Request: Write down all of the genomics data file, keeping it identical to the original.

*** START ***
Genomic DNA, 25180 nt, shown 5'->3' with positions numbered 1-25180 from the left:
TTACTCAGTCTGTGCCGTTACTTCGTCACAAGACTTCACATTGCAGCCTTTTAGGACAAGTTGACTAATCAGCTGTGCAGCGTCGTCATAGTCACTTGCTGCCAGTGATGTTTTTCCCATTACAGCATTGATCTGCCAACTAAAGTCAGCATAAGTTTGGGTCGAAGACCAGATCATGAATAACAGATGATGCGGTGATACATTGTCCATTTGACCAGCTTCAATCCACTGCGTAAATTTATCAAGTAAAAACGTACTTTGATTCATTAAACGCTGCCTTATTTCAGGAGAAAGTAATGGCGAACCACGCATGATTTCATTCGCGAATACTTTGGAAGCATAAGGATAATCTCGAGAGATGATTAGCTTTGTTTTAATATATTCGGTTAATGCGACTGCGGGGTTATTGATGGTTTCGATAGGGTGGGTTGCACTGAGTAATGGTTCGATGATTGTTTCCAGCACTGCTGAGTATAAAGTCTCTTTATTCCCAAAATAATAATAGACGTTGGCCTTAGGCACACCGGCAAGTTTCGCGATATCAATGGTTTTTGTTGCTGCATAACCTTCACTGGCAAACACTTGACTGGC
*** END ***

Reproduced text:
Genomic DNA, 25180 nt, shown 5'->3' with positions numbered 1-25180 from the left:
TTACTCAGTCTGTGCCGTTACTTCGTCACAAGACTTCACATTGCAGCCTTTTAGGACAAGTTGACTAATCAGCTGTGCAGCGTCGTCATAGTCACTTGCTGCCAGTGATGTTTTTCCCATTACAGCATTGATCTGCCAACTAAAGTCAGCATAAGTTTGGGTCGAAGACCAGATCATGAATAACAGATGATGCGGTGATACATTGTCCATTTGACCAGCTTCAATCCACTGCGTAAATTTATCAAGTAAAAACGTACTTTGATTCATTAAACGCTGCCTTATTTCAGGAGAAAGTAATGGCGAACCACGCATGATTTCATTCGCGAATACTTTGGAAGCATAAGGATAATCTCGAGAGATGATTAGCTTTGTTTTAATATATTCGGTTAATGCGACTGCGGGGTTATTGATGGTTTCGATAGGGTGGGTTGCACTGAGTAATGGTTCGATGATTGTTTCCAGCACTGCTGAGTATAAAGTCTCTTTATTCCCAAAATAATAATAGACGTTGGCCTTAGGCACACCGGCAAGTTTCGCGATATCAATGGTTTTTGTTGCTGCATAACCTTCACTGGCAAACACTTGACTGGC